Australians are warned to prepare for a food supply crisis that could cause even more empty shelves at supermarkets
- Report warns Australia is unprepared for food crisis caused by climate change
- Aussie shoppers to expect to see more empty supermarket shelves in the future
- Sea-level rise and warming of planet will impact Australia’s national food chain
- Report warns federal government is ‘ill-prepared’ for worsening food shortages
A new report has warned Australia is ‘unprepared’ for a growing food crisis triggered by global warming and the war in Ukraine.
Australia and the Asia-Pacific region have been described as a ‘disaster alley’ for climate change, with the report stating the government is ‘ill-prepared’ for the crisis.
The Australian Security Leaders Climate Group predicts global warming will cause crop production to decline by 2040 and compromise the water supply.
The grim predictions have prompted former military leaders to urge Australia to prepare for ‘big consequences’ to the food supply.
A new report has warned Australia is ‘unprepared’ for a growing food crisis triggered by global warming and the war in Ukraine (pictured, a Sydney shopper in Coles)
The report from the Australian Security Leaders Climate Group says a warming planet will cause crop production to decline (pictured, floods in Goodna, west of Brisbane in February)
The effects of extreme heatwaves and sea-level rise will cause ‘enormous consequences’ for Australia, the report states.
It warns global warming will impact the national supply chain, exacerbate geopolitical tensions and see an increased need for disaster relief.
Former Australian defence force chief Chris Barrie said disruptions to the food supply caused by a variety of factors would lead to further conflicts.
‘Food insecurity is a growing crisis brought into the spotlight by the invasion of Ukraine, and it is a crisis that Australia is ill-prepared for,’ Mr Barrie said.
Former defence ministers said the invasion of Ukraine has brought food insecurity into the spotlight (pictured, the aftermath of a Russian missile strike in Kremenchuk, Ukraine)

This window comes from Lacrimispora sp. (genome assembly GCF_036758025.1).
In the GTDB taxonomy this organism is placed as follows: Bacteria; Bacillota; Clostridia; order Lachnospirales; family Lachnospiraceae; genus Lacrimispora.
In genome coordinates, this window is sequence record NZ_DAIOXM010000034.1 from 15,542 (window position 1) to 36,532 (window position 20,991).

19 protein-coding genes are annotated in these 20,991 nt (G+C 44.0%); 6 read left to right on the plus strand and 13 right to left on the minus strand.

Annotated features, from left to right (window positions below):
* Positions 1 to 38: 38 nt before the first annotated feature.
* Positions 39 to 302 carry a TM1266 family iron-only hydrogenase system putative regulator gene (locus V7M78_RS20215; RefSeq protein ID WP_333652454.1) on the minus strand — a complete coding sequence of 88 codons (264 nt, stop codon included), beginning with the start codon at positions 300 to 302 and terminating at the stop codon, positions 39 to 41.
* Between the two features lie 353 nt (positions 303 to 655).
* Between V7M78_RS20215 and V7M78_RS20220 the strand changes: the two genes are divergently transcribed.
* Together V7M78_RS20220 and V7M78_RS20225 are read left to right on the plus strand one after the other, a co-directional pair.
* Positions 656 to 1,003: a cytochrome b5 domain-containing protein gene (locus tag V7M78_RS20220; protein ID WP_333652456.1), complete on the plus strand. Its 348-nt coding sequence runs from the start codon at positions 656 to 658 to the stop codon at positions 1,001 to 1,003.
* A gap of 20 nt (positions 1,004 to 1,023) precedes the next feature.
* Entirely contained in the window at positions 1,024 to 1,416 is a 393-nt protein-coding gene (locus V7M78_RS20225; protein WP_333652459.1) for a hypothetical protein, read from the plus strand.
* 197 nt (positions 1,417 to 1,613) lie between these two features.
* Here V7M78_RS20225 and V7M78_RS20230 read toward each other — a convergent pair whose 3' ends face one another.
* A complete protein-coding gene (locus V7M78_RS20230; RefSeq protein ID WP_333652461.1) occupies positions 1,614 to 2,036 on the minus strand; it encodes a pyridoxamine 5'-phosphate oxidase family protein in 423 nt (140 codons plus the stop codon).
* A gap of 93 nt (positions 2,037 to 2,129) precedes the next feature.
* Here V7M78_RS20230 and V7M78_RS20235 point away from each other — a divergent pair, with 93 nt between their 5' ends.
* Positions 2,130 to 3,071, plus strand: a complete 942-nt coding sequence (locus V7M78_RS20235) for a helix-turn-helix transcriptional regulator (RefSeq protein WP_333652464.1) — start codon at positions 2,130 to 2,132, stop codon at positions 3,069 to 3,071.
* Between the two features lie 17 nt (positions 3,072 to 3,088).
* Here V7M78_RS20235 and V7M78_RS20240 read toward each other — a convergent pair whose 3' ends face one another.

Global warming also poses a threat to Australia’s growing systems as farmers on the east coast battle major floods and an unseasonably cold start to the season.
The report warns the lack of global response to climate change will result in ‘great pressure on the Australian defence force as well as disaster relief agencies.
Aussie households have been warned the repetition of extreme weather events such as the east coast floods will have unpredictable impacts on food production.
Shoppers can expect to see more empty shelves at their local supermarket and for prices to remain the same, or perhaps even increase by the year’s end.
As Australia’s cost of living crisis continues, fresh food prices have come under the spotlight after rising above the rate of inflation.
Global warming also poses a threat to Australia’s growing systems as farmers on the east coast battle a series of major flooding events (pictured, Queensland floodwaters in May)
Shoppers can expect to see more empty shelves at their local supermarket and for prices to remain the same, or perhaps even increase by the year’s end
The cost of an iceberg lettuce has skyrocketed to $12 in some east coast supermarkets after an unseasonably cold start to the season and floods.
The latest CPI figures showed the cost of fruits and vegetables grew by 6.7 per cent in the March quarter compared to a year ago, with the rate of inflation at 5.1 per cent.
Treasurer Jim Chalmers has warned the inflation rate will be ‘certainly higher’ than the 5.1 per cent rate in the March quarter and will get worse.
Speaking on ABC show Insiders on Sunday, he said: ‘Inflation will be significantly higher than what was expected in the last government’s most recent Budget.
The cost of an iceberg lettuce has skyrocketed to $12 in some east coast supermarkets after an unseasonably cold start to the season and floods
‘Certainly higher than the 5.1 per cent we saw in the March quarter.’
He added: ‘This inflation problem will get more difficult before it starts to ease.’
Most developed nations are battling high inflation largely due to supply chain disruptions, the large amount of money printed during the Covid pandemic and high energy prices due to Russia’s war on Ukraine.
Prime Minister Anthony Albanese said climate change will be a key theme of the upcoming federal budget due to be handed down in October.
Mr Albanese has pledged to launch a climate security threat assessment to examine how climate change will impact food, water and supply chains.